Former US Soccer Player Lori Lindsey Says Banning Transgender Athletes ‘Upholds White Supremacy’

Virginia Kruta Associate Editor
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Former professional soccer player Lori Lindsey claimed Saturday that banning transgender athletes in women’s sports was a way to “uphold white supremacy.”

Lindsey, a former member of the U.S. Women’s National Team, told CBS News anchor Lana Zak that if the goal was really to protect women’s sports — as many lawmakers say — then the best way to do that would be to fight for things like equal pay and more women in leadership roles in sports organizations. (RELATED: Alabama Legislature Votes To Bar Transgender Athletes From Girls’ School Teams)


Zak began the segment by noting that legislators in the state of Pennsylvania had joined those from several other states in introducing a bill that would ban transgender athletes from participating on women’s sports teams. Democratic Pennsylvania Gov. Tom Wolf has already signaled that he would veto the measure.

“To talk more about this is Lori Lindsey, former member of U.S. women’s national soccer team and a current sports broadcaster,” Zak said. “Supporters insist that it is protecting women’s sports or girls’ sports and what do you see as the core motivation really behind these laws?”

Lindsey began by saying that there was a lot of misinformation about transgender youth, adding, “These bills do uphold white supremacy under the guise of protecting women’s sport when we actually know that women’s sport, protection of it, would be to have more funding and to have more women in leadership positions and equal pay. But the reality, though, is that these youth just want to participate with their friends and play sports like everyone else.”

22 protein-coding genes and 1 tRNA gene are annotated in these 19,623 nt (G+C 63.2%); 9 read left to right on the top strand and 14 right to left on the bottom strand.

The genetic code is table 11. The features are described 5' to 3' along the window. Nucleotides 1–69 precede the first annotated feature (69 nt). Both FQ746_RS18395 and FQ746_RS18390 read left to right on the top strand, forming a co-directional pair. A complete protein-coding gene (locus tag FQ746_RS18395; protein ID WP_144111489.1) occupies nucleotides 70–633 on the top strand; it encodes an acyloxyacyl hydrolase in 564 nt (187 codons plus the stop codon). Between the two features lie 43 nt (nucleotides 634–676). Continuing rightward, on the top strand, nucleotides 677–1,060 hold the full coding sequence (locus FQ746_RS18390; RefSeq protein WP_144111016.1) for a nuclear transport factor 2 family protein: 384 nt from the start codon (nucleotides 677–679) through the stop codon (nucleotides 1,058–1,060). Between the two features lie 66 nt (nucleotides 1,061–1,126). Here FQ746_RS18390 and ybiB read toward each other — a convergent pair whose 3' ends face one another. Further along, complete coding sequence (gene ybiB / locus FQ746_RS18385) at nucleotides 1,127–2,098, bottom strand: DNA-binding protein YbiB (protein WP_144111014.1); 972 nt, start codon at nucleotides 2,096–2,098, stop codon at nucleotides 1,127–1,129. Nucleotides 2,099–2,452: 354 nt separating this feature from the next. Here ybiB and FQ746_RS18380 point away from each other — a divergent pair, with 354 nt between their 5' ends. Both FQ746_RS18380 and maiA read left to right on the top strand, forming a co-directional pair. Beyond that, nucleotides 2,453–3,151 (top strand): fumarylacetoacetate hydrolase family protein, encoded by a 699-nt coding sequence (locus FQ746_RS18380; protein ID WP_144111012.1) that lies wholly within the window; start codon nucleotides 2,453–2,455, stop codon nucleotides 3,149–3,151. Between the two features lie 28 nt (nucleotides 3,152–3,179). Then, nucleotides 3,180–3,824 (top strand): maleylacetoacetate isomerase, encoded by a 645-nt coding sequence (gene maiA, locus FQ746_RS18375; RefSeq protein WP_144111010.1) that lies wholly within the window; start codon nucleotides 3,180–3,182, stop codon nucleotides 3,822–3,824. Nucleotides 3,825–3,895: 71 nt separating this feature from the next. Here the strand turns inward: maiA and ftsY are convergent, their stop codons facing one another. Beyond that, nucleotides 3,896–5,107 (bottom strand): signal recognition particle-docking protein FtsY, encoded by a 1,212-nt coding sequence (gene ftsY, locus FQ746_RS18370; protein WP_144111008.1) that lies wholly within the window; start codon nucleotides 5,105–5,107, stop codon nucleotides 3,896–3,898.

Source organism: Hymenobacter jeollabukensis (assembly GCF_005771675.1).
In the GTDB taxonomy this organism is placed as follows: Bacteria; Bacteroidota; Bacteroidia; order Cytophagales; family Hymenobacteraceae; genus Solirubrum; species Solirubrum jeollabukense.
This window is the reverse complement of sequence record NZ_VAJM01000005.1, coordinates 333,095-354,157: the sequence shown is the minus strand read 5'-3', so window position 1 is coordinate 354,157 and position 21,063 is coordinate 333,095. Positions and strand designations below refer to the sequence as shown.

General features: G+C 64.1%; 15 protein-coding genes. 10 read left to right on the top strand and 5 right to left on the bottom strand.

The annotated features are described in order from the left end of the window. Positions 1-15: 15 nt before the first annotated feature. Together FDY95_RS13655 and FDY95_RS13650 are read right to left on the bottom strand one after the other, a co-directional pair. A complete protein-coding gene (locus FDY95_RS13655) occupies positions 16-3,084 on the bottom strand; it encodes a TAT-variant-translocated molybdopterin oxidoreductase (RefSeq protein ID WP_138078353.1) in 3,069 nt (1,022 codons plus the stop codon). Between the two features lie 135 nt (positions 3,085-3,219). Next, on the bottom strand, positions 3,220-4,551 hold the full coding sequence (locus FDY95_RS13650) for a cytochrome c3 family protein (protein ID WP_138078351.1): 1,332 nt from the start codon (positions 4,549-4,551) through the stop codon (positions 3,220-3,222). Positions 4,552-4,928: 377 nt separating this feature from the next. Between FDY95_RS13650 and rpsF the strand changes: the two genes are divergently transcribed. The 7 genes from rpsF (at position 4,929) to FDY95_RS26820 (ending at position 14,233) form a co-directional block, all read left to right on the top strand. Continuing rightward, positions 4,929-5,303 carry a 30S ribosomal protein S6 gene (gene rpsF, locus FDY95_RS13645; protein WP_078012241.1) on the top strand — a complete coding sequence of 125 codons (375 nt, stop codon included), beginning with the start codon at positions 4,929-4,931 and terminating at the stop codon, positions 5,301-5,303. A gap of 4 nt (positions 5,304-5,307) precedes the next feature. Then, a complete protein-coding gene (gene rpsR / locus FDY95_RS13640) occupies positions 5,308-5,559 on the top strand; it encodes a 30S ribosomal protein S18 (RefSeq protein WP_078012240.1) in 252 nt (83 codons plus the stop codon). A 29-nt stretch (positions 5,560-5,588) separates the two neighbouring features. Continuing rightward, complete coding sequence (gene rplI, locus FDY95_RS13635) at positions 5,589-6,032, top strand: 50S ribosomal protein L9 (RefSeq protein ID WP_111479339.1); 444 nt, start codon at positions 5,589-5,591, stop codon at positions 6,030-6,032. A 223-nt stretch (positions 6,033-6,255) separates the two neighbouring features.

Lindsey went on to note that organized sports reduced the risk for depression in young people, saying that access to sports were especially important after a year of quarantines and lockdowns due to the spread of coronavirus.

“I want to circle back to something you said earlier about these bills are trying to perpetuate supremacy,” Zak pressed. “I imagine that there are parents at home who have genetically, or who have daughters who were assigned a female gender at birth, and that are concerned that their child is not going to get a fair shake in competing against other people, against a trans girl and they’re not thinking this is a supremacists position. How do you appeal to that parent that feels it is just about the sports to see that there’s actually a greater debate that is a proxy for?”

“It kind of goes back to what I was saying in general, that these youth just want to play sports, right?” Lindsey replied, saying that what was truly important was that all students would have access to sports. “It’s not about coming in and taking over women’s sports but just about having access to the lessons that sports teach us. That should be upheld across this country because years ago we decided that discrimination is not right in this country, and that we need to continue to provide access, and that everyone should have equal opportunity.”